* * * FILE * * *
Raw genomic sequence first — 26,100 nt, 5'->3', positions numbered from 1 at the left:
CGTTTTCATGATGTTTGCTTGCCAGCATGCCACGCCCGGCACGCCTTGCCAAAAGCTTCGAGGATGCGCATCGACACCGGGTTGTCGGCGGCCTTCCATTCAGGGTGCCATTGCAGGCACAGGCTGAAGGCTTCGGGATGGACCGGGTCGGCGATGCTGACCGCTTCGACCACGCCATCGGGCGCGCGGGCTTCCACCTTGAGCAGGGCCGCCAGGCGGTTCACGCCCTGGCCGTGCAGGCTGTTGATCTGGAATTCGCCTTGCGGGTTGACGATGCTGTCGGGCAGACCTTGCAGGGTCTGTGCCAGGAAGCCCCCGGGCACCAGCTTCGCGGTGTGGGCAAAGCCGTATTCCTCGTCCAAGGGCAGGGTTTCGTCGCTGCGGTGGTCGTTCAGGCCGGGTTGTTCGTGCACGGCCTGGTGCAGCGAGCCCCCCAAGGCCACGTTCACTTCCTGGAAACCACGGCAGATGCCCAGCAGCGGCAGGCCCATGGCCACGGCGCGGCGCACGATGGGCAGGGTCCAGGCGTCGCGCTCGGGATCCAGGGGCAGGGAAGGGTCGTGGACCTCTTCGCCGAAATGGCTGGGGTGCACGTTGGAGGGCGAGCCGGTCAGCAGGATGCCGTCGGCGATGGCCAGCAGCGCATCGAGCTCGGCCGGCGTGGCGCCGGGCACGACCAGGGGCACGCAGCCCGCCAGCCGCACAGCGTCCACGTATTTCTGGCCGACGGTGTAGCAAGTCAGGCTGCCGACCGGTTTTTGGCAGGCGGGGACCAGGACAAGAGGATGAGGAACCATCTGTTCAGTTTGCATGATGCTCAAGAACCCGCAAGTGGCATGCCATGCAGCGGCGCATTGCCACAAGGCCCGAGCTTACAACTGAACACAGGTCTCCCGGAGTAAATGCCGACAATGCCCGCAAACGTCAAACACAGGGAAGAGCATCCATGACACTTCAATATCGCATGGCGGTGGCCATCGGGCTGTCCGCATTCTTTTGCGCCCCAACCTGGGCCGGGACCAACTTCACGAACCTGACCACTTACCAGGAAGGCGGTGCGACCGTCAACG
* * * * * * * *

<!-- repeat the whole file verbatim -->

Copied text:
Raw genomic sequence first — 26,100 nt, 5'->3', positions numbered from 1 at the left:
CGTTTTCATGATGTTTGCTTGCCAGCATGCCACGCCCGGCACGCCTTGCCAAAAGCTTCGAGGATGCGCATCGACACCGGGTTGTCGGCGGCCTTCCATTCAGGGTGCCATTGCAGGCACAGGCTGAAGGCTTCGGGATGGACCGGGTCGGCGATGCTGACCGCTTCGACCACGCCATCGGGCGCGCGGGCTTCCACCTTGAGCAGGGCCGCCAGGCGGTTCACGCCCTGGCCGTGCAGGCTGTTGATCTGGAATTCGCCTTGCGGGTTGACGATGCTGTCGGGCAGACCTTGCAGGGTCTGTGCCAGGAAGCCCCCGGGCACCAGCTTCGCGGTGTGGGCAAAGCCGTATTCCTCGTCCAAGGGCAGGGTTTCGTCGCTGCGGTGGTCGTTCAGGCCGGGTTGTTCGTGCACGGCCTGGTGCAGCGAGCCCCCCAAGGCCACGTTCACTTCCTGGAAACCACGGCAGATGCCCAGCAGCGGCAGGCCCATGGCCACGGCGCGGCGCACGATGGGCAGGGTCCAGGCGTCGCGCTCGGGATCCAGGGGCAGGGAAGGGTCGTGGACCTCTTCGCCGAAATGGCTGGGGTGCACGTTGGAGGGCGAGCCGGTCAGCAGGATGCCGTCGGCGATGGCCAGCAGCGCATCGAGCTCGGCCGGCGTGGCGCCGGGCACGACCAGGGGCACGCAGCCCGCCAGCCGCACAGCGTCCACGTATTTCTGGCCGACGGTGTAGCAAGTCAGGCTGCCGACCGGTTTTTGGCAGGCGGGGACCAGGACAAGAGGATGAGGAACCATCTGTTCAGTTTGCATGATGCTCAAGAACCCGCAAGTGGCATGCCATGCAGCGGCGCATTGCCACAAGGCCCGAGCTTACAACTGAACACAGGTCTCCCGGAGTAAATGCCGACAATGCCCGCAAACGTCAAACACAGGGAAGAGCATCCATGACACTTCAATATCGCATGGCGGTGGCCATCGGGCTGTCCGCATTCTTTTGCGCCCCAACCTGGGCCGGGACCAACTTCACGAACCTGACCACTTACCAGGAAGGCGGTGCGACCGTCAACG